Having a Google moment

While writing yesterday’s blog post I had what is often called a “senior moment”. I knew I wanted to mention Neil Gaiman’s Neverwhere, but I couldn’t for the life of me remember what it was called.

Since I was sitting at a computer anyway, I figured I’d just look up a list of his work on-line, and then I’d recognize it. Except I couldn’t remember Neil Gaiman’s name. Which is kind of embarrassing, since I’m a big fan.

Fortunately, Neil Gaiman is married to the indie singer/songwriter Amanda Palmer, so I knew I could just look her up on-line, and that would quickly lead to him.

Except I couldn’t remember her name either. :-(

But I did remember that in 2012 she had a Kickstarter campaign for her solo album, which ended up raising over a million dollars. I remembered this because it was controversial: When Palmer invited local musicians to be her back-up band on stage during her next tour, some people objected. If she was getting all that money from the community, they said, maybe she should start paying those musicians.

So I typed into Google the search words musician kickstarter $1000000 — and the name Amanda Palmer came right up.

The rest was easy. Typing Amanda Palmer husband brought up Neil Gaiman, and then a quick scan of his Wikipedia page revealed Neverwhere.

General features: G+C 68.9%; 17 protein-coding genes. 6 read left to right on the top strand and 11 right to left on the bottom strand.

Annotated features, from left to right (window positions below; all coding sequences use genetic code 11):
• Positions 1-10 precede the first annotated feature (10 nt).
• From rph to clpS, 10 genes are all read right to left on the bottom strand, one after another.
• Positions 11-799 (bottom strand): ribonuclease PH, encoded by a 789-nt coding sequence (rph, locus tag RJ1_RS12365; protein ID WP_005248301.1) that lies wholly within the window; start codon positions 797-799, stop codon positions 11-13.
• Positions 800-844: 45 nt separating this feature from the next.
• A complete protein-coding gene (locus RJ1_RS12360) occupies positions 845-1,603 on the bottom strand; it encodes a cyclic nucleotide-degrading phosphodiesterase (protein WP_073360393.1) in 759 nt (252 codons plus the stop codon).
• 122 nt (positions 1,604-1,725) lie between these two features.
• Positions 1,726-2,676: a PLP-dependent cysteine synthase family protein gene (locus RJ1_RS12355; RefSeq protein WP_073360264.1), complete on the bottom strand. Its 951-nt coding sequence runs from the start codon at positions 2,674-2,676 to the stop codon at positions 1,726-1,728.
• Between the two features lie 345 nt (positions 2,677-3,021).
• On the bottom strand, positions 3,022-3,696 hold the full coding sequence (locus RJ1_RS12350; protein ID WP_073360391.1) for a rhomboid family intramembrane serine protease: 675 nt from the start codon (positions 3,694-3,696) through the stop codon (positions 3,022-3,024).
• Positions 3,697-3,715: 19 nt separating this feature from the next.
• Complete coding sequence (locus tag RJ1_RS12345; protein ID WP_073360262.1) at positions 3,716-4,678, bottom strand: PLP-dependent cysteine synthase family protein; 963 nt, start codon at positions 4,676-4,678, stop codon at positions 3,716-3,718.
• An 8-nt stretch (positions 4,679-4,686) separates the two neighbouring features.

The entire process, start to finish, took maybe twenty or thirty seconds. And afterward I thought about what will happen when technology eventually allows us to do Google searches in our heads.

When that day comes, what I experienced might no longer be called “having a senior moment”. That little pause people will make, while they access their inner search interface, may end up being called “having a Google moment”.

2 Responses to “Having a Google moment”

  1. J. Peterson says:

    Equally strange is you forget a reference when Google isn’t available, and then the answer floats into your mind a while (sometimes hours) later.

    Manual information retrieval from the brain is difficult:

    http://goo.gl/woZLO0

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